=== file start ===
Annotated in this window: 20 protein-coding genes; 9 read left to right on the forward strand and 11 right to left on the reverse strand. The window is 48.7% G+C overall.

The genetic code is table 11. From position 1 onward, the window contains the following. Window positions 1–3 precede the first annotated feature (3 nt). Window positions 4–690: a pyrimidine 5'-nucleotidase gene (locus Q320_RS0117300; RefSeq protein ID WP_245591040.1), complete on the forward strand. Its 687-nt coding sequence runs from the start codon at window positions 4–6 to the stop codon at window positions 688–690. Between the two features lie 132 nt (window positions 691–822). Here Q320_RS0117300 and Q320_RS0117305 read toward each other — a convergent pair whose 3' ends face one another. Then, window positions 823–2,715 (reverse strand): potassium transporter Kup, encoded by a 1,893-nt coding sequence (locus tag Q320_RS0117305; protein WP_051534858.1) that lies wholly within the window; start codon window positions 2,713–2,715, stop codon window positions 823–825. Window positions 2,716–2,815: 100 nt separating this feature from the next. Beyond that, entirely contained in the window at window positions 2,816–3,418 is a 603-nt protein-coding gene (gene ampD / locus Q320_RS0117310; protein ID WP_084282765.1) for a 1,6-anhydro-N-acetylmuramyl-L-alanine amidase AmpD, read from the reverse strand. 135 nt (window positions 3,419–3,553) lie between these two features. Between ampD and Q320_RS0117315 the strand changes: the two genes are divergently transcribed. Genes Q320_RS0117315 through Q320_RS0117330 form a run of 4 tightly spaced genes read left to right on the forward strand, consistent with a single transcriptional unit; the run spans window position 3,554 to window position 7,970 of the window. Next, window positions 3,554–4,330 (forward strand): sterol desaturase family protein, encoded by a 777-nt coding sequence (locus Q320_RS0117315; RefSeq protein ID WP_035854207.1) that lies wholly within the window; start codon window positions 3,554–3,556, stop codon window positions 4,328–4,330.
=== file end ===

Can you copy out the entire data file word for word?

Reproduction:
Annotated in this window: 20 protein-coding genes; 9 read left to right on the forward strand and 11 right to left on the reverse strand. The window is 48.7% G+C overall.

The genetic code is table 11. From position 1 onward, the window contains the following. Window positions 1–3 precede the first annotated feature (3 nt). Window positions 4–690: a pyrimidine 5'-nucleotidase gene (locus Q320_RS0117300; RefSeq protein ID WP_245591040.1), complete on the forward strand. Its 687-nt coding sequence runs from the start codon at window positions 4–6 to the stop codon at window positions 688–690. Between the two features lie 132 nt (window positions 691–822). Here Q320_RS0117300 and Q320_RS0117305 read toward each other — a convergent pair whose 3' ends face one another. Then, window positions 823–2,715 (reverse strand): potassium transporter Kup, encoded by a 1,893-nt coding sequence (locus tag Q320_RS0117305; protein WP_051534858.1) that lies wholly within the window; start codon window positions 2,713–2,715, stop codon window positions 823–825. Window positions 2,716–2,815: 100 nt separating this feature from the next. Beyond that, entirely contained in the window at window positions 2,816–3,418 is a 603-nt protein-coding gene (gene ampD / locus Q320_RS0117310; protein ID WP_084282765.1) for a 1,6-anhydro-N-acetylmuramyl-L-alanine amidase AmpD, read from the reverse strand. 135 nt (window positions 3,419–3,553) lie between these two features. Between ampD and Q320_RS0117315 the strand changes: the two genes are divergently transcribed. Genes Q320_RS0117315 through Q320_RS0117330 form a run of 4 tightly spaced genes read left to right on the forward strand, consistent with a single transcriptional unit; the run spans window position 3,554 to window position 7,970 of the window. Next, window positions 3,554–4,330 (forward strand): sterol desaturase family protein, encoded by a 777-nt coding sequence (locus Q320_RS0117315; RefSeq protein ID WP_035854207.1) that lies wholly within the window; start codon window positions 3,554–3,556, stop codon window positions 4,328–4,330.